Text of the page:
Welcome to Toronto’s Runnymede neighbourhood.
The core of Runnymede runs between Jane Street in the west and Runnymede Road to the east and is surrounded by some of Toronto’s affluent hoods: Baby Point, Bloor West Village, and Swansea, and High Park. In-between Runnymede might be one of Toronto’s underrated hoods. Well…at least for now. But with Runnymede’s convenient location, excellent public transit service, and close proximity to some of Toronto’s highly regarded schools, that may not last long.
The name Runnymede originates from the early landowner John Scarlett, who named his house Runnymede when it was built in 1838 at the present-day intersection of Dundas and Runnymede Road. While the Runnymede house is no longer standing many of the local churches and buildings are still named after this former landmark. In 1856 a large swath of land bounded by St. Clair, Jane, Annette, and Clendenan was purchased by Marcus Rossin and dubbed “Runnymede Estate”. However, it was not until the early 1900s that this area was developed and most of the homes built.
According to the Toronto Official Plan, Runnymede is designated as an official residential ”Neighbourhood”. This classification by the city only calls for housing and buildings such as schools, small shops, parks, etc that meet the uses of its residents to be built. The main shopping destination for Runnymede is the Bloor West Village shopping district which is a strip of 400+ shops, restaurants, and services located in the neighbouring ‘hood of Bloor West Village, although Runnymede has its own local hotspots such as Mad Mexican Tacohouse, Sweet Flour Bake Shop, Patisserie, and Queen Margherita Pizza.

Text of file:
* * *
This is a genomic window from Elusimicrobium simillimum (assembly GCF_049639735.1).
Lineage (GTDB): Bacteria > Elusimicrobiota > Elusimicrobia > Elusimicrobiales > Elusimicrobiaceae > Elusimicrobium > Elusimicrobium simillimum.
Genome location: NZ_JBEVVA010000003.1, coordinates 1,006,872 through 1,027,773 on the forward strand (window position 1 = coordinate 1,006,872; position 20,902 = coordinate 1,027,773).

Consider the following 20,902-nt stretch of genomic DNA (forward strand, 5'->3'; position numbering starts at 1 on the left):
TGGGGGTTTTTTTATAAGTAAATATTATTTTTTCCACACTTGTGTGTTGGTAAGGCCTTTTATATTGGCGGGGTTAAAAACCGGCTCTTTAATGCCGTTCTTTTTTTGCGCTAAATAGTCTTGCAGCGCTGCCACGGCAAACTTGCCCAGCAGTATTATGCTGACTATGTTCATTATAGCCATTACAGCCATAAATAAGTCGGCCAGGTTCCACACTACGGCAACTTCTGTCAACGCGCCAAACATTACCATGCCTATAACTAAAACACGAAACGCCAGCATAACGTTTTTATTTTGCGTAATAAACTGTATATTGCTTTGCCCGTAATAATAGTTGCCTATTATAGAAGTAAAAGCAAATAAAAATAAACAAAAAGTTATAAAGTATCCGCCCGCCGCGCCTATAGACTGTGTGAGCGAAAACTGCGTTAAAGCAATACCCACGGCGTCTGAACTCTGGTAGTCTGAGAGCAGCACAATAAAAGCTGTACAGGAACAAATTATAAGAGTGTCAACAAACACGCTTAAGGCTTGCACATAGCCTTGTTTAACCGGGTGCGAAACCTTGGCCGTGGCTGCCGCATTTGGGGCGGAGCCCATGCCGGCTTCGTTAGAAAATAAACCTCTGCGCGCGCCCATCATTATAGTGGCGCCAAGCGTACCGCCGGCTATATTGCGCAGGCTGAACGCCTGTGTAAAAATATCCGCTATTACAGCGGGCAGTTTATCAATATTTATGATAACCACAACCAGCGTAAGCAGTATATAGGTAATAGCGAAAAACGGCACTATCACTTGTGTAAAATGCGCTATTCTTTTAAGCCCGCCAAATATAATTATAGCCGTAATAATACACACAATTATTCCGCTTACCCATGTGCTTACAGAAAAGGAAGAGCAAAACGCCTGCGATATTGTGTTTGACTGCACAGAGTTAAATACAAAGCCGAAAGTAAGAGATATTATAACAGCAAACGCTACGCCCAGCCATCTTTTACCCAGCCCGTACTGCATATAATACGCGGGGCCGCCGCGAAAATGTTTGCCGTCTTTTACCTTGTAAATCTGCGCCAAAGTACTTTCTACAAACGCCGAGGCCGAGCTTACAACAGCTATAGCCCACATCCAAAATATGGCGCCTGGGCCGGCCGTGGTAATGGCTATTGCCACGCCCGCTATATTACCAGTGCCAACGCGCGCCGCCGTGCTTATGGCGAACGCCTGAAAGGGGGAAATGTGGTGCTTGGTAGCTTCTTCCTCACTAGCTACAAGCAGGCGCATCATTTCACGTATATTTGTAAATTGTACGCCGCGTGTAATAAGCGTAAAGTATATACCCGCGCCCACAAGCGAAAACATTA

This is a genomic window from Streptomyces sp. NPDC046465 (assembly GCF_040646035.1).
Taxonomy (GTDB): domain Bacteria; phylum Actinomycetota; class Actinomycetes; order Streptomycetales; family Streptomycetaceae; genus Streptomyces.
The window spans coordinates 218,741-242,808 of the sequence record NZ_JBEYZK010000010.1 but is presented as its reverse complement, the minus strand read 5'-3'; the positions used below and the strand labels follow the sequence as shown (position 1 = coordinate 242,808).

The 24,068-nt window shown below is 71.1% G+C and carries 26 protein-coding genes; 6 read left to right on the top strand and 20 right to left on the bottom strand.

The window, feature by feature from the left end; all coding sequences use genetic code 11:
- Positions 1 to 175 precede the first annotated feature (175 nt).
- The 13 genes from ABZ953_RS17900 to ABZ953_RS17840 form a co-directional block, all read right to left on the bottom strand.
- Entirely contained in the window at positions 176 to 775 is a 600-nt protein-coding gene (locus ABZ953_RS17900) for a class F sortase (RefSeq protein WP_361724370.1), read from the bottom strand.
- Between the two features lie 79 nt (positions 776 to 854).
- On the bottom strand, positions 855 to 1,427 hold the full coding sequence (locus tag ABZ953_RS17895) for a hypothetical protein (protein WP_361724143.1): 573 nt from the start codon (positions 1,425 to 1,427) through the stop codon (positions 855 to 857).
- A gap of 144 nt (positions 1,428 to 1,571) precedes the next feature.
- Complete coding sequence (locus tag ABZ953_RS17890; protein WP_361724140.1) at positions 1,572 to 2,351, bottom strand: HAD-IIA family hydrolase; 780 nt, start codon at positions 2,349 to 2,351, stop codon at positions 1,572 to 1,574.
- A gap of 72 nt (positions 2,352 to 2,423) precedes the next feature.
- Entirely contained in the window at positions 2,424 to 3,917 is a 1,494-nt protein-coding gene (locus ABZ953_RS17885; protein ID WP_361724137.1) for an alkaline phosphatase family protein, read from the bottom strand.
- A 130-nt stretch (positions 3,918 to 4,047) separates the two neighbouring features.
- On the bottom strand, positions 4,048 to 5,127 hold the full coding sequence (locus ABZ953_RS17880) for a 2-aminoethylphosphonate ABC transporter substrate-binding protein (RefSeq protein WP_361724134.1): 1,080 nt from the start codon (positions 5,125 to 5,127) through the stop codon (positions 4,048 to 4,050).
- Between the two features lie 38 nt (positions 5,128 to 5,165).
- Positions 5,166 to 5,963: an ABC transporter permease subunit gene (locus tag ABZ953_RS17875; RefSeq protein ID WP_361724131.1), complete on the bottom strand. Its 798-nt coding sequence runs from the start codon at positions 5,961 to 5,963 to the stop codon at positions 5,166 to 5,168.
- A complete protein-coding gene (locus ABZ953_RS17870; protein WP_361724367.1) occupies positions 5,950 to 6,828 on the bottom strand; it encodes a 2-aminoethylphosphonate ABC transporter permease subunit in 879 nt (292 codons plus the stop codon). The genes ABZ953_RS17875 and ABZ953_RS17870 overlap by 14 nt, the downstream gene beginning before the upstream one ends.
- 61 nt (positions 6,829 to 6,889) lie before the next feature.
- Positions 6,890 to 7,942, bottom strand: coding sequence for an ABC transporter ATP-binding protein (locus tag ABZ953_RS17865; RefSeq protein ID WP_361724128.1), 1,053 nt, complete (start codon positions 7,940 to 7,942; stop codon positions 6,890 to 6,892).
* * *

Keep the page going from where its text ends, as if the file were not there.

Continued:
Green space in this hood can be found at Etienne Brule Park and Home Smith Park where residents can walk, jog, cycle, and explore the cross-country trails alongside the Humber river, scenic parks that also have fishing and family picnic spots. There is also Runnymede Park, a multi-faceted park which is home to the George Ball arena where many of the local ice hockey leagues can be seen practicing. Runnymede is also within walking distance to the famed High Park, dubbed the city’s best park.
Residents of Runnymede are well-serviced by public transit. Bus routes along Annette, Jane, and Dundas connect to stations on the Bloor-Danforth subway line. Most of the houses in this hood are also within a 20-minute walk to the Jane Street Station, while Dundas and Bloor Street provide motorists with direct access to the downtown core. For commutes out of the city, Black Creek Drive is just a few minutes north and links motorists to all major highways.
There are a vast number of schools in the area and most have excellent reputations. There are both public, private and Catholic schools in the area.